Laverne enters Kevin's house, with Winnie following. The three walk throughout the house, Kevin looking for his wife Paula, and Laverne talking over him. Winnie, sick and off school for the day, is allowed to stay whilst her mother does the cleaning. Laverne reminds Winnie that Tuesday is "French Day", when the two of them only speak in French – the idea being that after Laverne's second child, Jericho Alexander Samson, is born, the three of them will start a new life in Martinique, birthplace of Laverne's parents.
After exchanging a few phrases in French (Laverne's French is considerably worse than her daughter's), Laverne leaves Winnie to write her school essay. Titled "My Wonderful Day", it must record everything that happens in the day. Winnie shortly hears Kevin on the phone discussing last night's party with his friend, Josh, using most unsuitable language, and this she diligently adds. Then Tiffany, Kevin's young and skinny secretary arrives. She enthusiastically talks to her like a toddler, and replies in French. Laverne explains "French Day" and when she mentions that her husband is gone, Tiffany as asks if he was young, and Laverne replies "She was".
Kevin gets drawn into another phone call, this time an argument with Paula, so Tiffany ushers Winnie into the office. Unsure what to say, Tiffany first talks about her boarding school and then excitedly describes Kevin's television fame, before suggesting they watch "Fantacity", a promotional DVD for a business/retail park fronted by Kevin and edited by Tiffany. Tiffany gazes adoringly, mouthing his words, whilst Winnie gets bored and balances a pencil of her head. Tiffany has just pointed herself out when the DVD is interrupted by Paula, who describes Tiffany as the fat one by the pool and say that she and Kevin have been “fucking each other's brains out”.
A distraught Tiffany (upset mainly for being called fat) takes Winnie away into the kitchen and gets Kevin. Laverne promises to read Winnie's essay after work and keep cleaning. Josh then arrives, summoned by Kevin's emergency. Both, mistakenly believing Winnie only speaks French (even with an English-speaking mother), discuss the messy details in front of her. Paula's appearance is on the whole batch of DVDs – something she is adept at, having previously won a BAFTA for editing. With both men having defunct marriages, they agree that Paula is genetically inclined to violence.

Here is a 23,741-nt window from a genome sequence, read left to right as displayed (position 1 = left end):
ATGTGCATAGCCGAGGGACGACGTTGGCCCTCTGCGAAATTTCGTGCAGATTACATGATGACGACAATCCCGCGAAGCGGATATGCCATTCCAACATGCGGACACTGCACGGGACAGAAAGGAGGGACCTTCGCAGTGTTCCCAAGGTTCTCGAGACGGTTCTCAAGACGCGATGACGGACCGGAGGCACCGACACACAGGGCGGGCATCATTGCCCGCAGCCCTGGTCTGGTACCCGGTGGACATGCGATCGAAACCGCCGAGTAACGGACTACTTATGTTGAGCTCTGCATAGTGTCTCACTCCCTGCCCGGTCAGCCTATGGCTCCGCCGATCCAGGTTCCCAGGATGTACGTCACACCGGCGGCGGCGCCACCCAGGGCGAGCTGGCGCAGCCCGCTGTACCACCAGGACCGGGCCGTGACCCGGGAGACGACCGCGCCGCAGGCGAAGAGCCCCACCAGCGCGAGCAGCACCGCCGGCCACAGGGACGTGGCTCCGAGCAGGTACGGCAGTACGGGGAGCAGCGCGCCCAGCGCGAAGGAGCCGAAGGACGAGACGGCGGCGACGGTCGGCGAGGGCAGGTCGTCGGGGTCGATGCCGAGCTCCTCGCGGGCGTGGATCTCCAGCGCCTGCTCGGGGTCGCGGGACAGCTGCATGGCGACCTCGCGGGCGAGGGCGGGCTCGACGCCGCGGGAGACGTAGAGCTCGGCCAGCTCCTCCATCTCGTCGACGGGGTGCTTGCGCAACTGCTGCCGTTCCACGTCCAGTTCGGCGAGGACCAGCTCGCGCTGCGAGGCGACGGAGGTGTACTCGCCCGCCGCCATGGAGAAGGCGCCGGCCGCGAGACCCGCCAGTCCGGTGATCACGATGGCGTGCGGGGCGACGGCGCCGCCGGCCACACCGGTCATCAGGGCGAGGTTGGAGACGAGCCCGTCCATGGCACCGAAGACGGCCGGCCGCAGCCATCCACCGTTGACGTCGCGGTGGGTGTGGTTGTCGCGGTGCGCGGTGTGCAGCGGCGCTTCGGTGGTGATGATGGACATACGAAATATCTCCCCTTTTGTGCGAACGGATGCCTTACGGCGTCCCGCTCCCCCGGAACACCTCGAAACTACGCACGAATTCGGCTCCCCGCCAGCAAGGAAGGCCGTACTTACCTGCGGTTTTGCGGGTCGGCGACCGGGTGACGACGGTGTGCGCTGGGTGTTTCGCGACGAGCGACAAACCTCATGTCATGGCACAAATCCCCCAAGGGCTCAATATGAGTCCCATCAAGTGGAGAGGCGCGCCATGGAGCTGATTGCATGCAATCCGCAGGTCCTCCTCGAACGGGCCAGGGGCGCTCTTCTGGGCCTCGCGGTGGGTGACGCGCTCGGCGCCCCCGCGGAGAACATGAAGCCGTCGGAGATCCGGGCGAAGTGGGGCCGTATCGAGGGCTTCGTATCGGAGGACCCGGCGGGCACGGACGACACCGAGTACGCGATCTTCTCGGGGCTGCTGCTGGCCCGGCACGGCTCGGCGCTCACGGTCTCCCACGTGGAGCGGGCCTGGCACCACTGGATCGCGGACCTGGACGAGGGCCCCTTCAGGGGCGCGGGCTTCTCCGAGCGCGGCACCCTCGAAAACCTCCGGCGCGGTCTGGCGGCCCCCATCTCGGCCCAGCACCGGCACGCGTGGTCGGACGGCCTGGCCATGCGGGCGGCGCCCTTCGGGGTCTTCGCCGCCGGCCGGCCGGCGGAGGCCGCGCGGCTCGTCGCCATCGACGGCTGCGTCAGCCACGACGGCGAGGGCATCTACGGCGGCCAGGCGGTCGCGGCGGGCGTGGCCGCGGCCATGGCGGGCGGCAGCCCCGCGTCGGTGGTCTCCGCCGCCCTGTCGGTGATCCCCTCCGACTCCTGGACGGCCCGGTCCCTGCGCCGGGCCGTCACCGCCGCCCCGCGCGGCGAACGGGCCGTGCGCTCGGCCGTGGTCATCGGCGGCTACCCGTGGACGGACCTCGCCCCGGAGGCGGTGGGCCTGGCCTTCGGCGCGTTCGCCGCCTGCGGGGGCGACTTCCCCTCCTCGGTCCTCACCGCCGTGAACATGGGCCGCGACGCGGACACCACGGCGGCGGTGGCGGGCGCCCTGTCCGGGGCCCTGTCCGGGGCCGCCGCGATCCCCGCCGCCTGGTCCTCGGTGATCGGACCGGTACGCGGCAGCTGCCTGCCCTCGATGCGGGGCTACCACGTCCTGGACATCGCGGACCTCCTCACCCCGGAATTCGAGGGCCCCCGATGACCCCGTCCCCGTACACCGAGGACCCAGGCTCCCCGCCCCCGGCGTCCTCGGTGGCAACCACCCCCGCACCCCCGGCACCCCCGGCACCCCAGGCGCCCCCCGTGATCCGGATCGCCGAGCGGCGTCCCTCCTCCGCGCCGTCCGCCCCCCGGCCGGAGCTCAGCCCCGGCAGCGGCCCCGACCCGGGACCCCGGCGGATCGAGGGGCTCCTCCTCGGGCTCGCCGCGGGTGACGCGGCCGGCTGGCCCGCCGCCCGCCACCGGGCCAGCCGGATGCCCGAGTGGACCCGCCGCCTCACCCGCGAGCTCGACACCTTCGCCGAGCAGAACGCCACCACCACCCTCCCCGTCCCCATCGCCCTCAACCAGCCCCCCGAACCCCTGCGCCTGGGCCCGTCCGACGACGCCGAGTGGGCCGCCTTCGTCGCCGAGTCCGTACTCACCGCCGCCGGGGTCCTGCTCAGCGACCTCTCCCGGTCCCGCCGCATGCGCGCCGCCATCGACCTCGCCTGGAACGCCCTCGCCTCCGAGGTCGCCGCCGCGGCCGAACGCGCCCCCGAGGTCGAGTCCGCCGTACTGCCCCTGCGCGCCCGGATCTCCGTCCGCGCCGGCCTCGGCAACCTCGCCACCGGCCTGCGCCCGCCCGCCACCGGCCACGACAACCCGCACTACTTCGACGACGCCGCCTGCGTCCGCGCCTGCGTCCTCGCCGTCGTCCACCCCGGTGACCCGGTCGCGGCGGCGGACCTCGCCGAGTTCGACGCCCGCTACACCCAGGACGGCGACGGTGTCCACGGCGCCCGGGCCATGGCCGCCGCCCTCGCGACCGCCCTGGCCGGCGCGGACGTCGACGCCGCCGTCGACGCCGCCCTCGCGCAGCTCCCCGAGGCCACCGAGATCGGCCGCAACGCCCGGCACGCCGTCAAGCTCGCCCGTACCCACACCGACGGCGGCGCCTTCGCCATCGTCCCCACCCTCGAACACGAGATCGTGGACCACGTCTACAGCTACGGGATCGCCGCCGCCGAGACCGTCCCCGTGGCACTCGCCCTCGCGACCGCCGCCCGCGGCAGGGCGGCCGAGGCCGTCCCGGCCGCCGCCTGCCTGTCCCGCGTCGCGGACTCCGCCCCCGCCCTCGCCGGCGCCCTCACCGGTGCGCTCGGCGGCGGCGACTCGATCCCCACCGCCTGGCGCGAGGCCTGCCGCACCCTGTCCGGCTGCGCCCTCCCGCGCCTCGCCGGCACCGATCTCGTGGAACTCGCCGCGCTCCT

Josh is left alone with Winnie. Worse for wear, he talks about his relationship with his teenage daughter, who he now barely sees. Assuming Winnie hasn't understood this, he dissolves into tears. Winnie, meanwhile, writes down everything Kevin and Josh said. Laverne then cries out in pain, having gone into labour early. In spite Laverne's reassurances she'll be all right, a worried Winnie suddenly gives her mother a hug.
Left alone for the afternoon, Kevin, Josh and Tiffany approach Winnie with exaggerated kindness. Kevin explains that they will look after her until her neighbour can collect her, but his patience swiftly wears thin when he discovers there is no lunch. Tiffany goes for sandwiches whilst a famished Josh tries to persuade Winnie to give him one of her biscuits, and when that fails, tries to pinch one only to be caught red-handed. Feigning interest in the book Winnie is reading, The Secret Garden, Winnie reads it aloud for him (one word at a time and stumbling over the hard ones), whilst Josh falls asleep. Tiffany leaves Josh his sandwich, which Winnie takes a bite from before putting it back in the package.
Driven from the kitchen by Josh's snoring, Winnie returns to the living room, sitting on the one part of the sofa not soaked when her mother's waters broke. Before her eyes, Kevin comforts Tiffany from the earlier insults, then they move on to pet names of "Big Bear" and "Ickle Tiffy" before heading for the bedroom. She continues writing until Paula arrives. Winnie speaks to her in French, and Paula responds likewise. She assumed Winnie has peed on the sofa before Winnie explains, whereupon Paula apologises for losing her temper, acknowledges it is her bad habit and promises not to do it again. She then takes Winnie on a hunt for Kevin, and instead finds Josh asleep in the kitchen. Josh, correctly guessing where Kevin has gone, tries to bluff Paula away from looking upstairs, but when Winnie says what happened in French and Josh asks what she said, a furious Paula say, “Enough.”